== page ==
Priests and clerics tell us it is divine punishment and that God is trying to tell us something. Scientists tell us the quake was really the result of shifts in the Earth's tectonic plates. Whether you subscribe to the theological or secular explanation, the 7.6-magnitude quake that killed more than 1,100 people by Friday morning's official count came on the eve of a multibillion-rupiah inauguration ball for the newly elected members of the House of Representatives and the Regional Representative Council (DPD) in Jakarta, just a few hundred kilometers southeast from West Sumatra.

Questions had been raised prior to the Oct. 1 inauguration about the propriety of such extravagance when the economy was not exactly doing well. Elected politicians and the General Elections Commission (KPU) insisted the sum was money well spent to celebrate the success Indonesia has made in organizing peaceful and democratic elections this year.

Wednesday's earthquake, however, turned the inauguration mood into a mourning one. Many of the newly sworn-in politicians, heeding the rising public outcry, were quick to announce they were donating their first month's salary to victims of the West Sumatra disaster. Let's hope President Susilo Bambang Yudhoyono will also show sensitivity during his own inauguration on Oct. 20 to kick off his second five-year term.

The quake is a sober reminder that Indonesia is prone to natural disasters such as earthquakes, volcanic eruptions and tsunamis. Straddling the Equator and linking two major oceans, Indonesia is at the same time blessed with abundant natural resources. No one can complain that Mother Nature has been unkind to us.

It is left to us to learn how to manage these conditions that we take as a given. The fact that Indonesia still has one of the largest concentrations of poor people in the world indicates there is something wrong in the way the country is being run, in the way it deals with the threats of devastating natural disasters, and in the way it manages its natural resources and redistributes the wealth arising thereof.

The House's extravagance reflects the behavior of many people, particularly the elite. They are very good at flaunting their wealth, irrespective of whether they are entitled to it or not in the first place. Many of today's state and private functions and ceremonies are excessive by the standards of wealthier Western nations.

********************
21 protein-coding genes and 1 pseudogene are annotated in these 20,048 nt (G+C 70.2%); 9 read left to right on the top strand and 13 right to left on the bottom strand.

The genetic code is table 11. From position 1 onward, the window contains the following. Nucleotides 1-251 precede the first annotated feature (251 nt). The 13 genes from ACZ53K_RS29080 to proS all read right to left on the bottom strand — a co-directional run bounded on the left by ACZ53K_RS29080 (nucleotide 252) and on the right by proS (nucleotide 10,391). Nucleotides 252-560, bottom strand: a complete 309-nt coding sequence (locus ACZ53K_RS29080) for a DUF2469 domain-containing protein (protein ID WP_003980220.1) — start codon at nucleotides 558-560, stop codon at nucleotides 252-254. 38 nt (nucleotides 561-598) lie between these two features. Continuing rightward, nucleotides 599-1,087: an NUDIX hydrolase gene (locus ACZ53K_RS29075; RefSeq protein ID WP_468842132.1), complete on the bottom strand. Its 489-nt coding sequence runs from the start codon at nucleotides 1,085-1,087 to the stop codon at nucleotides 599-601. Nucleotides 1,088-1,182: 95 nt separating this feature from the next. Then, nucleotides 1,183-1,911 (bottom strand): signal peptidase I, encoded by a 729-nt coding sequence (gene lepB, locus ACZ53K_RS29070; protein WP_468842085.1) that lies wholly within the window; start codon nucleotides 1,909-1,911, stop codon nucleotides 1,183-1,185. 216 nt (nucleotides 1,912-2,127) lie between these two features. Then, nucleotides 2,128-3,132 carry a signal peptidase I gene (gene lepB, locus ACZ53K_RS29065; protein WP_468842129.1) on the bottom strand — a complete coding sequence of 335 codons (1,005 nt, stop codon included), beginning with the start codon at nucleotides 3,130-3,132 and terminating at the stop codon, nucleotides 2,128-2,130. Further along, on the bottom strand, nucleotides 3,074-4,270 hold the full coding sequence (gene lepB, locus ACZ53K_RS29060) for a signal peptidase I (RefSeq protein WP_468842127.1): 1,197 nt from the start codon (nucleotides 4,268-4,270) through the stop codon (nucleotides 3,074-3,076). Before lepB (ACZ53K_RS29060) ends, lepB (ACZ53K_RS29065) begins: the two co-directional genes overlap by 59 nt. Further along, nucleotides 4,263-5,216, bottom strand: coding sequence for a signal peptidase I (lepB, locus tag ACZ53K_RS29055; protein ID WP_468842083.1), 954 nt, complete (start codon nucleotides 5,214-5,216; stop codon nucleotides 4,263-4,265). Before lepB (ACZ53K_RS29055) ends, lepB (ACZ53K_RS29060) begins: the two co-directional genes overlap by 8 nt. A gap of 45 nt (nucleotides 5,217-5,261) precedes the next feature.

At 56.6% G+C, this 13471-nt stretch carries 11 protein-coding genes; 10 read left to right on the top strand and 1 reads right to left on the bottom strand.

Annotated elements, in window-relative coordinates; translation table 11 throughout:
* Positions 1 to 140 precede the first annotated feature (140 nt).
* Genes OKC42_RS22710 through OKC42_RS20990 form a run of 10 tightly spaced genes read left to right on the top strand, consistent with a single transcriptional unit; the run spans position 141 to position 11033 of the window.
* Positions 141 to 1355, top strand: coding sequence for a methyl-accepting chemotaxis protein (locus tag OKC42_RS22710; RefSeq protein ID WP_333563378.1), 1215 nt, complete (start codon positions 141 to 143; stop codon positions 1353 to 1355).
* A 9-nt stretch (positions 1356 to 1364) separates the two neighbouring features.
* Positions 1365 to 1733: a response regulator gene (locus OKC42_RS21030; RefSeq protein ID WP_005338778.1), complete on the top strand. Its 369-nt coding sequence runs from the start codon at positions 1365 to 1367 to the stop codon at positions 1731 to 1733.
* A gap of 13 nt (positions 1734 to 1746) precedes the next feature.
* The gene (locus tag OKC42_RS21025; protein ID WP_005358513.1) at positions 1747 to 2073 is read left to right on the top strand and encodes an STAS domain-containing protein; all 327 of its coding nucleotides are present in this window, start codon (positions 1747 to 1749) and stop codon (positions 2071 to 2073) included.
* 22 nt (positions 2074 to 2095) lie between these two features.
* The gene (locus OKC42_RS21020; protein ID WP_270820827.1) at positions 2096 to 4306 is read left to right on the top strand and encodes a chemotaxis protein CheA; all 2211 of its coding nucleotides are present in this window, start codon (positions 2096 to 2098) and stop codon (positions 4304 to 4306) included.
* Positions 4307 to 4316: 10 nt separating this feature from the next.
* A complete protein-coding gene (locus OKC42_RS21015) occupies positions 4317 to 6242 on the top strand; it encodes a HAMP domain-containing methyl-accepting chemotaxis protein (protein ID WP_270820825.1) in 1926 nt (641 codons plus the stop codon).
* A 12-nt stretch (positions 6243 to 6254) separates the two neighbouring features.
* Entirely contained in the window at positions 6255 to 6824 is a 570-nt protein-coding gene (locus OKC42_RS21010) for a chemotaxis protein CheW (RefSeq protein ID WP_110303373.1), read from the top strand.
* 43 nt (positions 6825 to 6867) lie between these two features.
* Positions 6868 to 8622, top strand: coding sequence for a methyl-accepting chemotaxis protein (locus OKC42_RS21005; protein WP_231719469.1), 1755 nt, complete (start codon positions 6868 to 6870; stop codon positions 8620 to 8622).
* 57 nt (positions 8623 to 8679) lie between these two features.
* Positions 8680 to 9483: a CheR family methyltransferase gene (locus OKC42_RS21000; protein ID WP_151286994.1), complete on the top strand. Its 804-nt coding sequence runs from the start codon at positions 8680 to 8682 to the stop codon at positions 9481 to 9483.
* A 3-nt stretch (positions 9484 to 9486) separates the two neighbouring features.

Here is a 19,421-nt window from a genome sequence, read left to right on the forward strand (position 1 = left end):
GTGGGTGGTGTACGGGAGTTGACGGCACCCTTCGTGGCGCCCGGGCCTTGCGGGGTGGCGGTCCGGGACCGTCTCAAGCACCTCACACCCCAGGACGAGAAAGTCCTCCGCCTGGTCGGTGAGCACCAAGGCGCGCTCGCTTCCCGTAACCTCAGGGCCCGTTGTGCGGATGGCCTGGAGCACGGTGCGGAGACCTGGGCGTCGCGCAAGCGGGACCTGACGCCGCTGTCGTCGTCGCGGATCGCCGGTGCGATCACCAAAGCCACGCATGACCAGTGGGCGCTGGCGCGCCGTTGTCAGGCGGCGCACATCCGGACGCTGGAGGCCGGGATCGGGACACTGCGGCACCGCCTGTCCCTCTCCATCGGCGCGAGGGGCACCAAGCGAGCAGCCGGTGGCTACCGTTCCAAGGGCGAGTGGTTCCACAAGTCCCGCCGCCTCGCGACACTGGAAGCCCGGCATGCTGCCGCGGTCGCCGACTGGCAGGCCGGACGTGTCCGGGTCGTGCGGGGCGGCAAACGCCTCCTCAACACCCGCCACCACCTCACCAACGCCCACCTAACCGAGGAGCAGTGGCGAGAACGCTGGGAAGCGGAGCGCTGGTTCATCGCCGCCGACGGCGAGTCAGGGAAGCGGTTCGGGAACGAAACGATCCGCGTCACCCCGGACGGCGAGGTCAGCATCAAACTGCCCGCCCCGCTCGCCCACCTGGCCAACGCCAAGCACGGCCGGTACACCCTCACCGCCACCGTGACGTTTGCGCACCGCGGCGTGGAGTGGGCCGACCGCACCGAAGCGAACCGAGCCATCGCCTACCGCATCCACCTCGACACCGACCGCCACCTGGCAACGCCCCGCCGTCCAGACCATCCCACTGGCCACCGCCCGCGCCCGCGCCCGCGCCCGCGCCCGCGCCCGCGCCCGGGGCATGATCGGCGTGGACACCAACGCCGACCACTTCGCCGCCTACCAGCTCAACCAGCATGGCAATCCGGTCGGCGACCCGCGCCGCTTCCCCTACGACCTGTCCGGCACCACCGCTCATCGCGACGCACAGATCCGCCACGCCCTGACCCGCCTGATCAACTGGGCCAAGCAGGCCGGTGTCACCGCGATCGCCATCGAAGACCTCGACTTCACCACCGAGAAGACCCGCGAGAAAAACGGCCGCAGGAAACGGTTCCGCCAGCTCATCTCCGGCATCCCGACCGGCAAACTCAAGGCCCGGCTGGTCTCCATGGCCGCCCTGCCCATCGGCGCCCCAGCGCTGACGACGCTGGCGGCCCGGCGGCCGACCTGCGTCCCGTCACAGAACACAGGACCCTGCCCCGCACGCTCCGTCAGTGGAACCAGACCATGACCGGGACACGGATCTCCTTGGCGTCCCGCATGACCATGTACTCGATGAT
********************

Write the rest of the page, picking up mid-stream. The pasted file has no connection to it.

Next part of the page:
Could this be because, for many people, this wealth comes just as easily as they spend it, rather than something that comes from hard work?

The fight against corruption, the platform that saw Yudhoyono elected the first time found in 2004 and again in 2009, seems to be slackening of late under a concerted drive to undermine the Corruption Eradication Commission (KPK).

Questions are now being raised about Yudhoyono's commitment to the antigraft campaign. He allowed the National Police to pursue criminal investigations against two KPK deputy chairmen on the basis of what clearly looks like feeble evidence. And then he suspended the two deputies even while the police were changing their charges. He has since appointed a five-person team to select three names to fill in the vacuum at the KPK. So not only did he allow the drive to undermine the KPK's independence, but in some respects, he is also seen as very much part of the conspiracy to destroy the KPK.

This is rather unfortunate, for the President has just returned from a very successful tour of the United States, where he rubbed shoulders with other global leaders at the G20 summit in Pittsburgh, and received standing ovations in speeches he gave before businesspeople in Boston and scholars at Harvard University. Indonesia's image abroad has been enhanced by the fact it has successfully gone through the democratic processes of electing its leaders, that it has managed to deal with the threat of terrorism and radical Islam quite well, and that its economy has been holding on when the rest of the world is struggling to cope with the global downturn.

Perhaps the accolades (be sure to read the special report on Indonesia in the Sept. 12 issue of The Economist) have buoyed our leaders so much that they have forgotten that the serious work still awaits us back at home.

There is the question of eradicating poverty, of creating jobs for the tens of millions unemployed or underemployed, and the task of improving our education system and ensuring people have access to inexpensive healthcare. And now there is the massive reconstruction work for people displaced by the recent earthquakes, in West Java last month and in West Sumatra this week.

There is really hardly time for Indonesia to bask in the glow of its successes, no matter what other nations are telling us. It is also totally inappropriate for the nation to be flaunting its wealth when more than half its population festers in poverty. And there is no room for the government to slacken its campaign to eradicate corruption.